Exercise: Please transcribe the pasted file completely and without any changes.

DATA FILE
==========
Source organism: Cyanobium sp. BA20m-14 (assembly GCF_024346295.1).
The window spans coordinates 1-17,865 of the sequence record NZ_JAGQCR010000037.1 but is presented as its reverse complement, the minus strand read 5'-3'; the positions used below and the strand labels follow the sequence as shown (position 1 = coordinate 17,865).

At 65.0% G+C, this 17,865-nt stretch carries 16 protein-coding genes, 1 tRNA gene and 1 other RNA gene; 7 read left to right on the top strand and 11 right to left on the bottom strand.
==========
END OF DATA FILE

Source organism: Cyanobium sp. BA20m-14 (assembly GCF_024346295.1).
The window spans coordinates 1-17,865 of the sequence record NZ_JAGQCR010000037.1 but is presented as its reverse complement, the minus strand read 5'-3'; the positions used below and the strand labels follow the sequence as shown (position 1 = coordinate 17,865).

At 65.0% G+C, this 17,865-nt stretch carries 16 protein-coding genes, 1 tRNA gene and 1 other RNA gene; 7 read left to right on the top strand and 11 right to left on the bottom strand.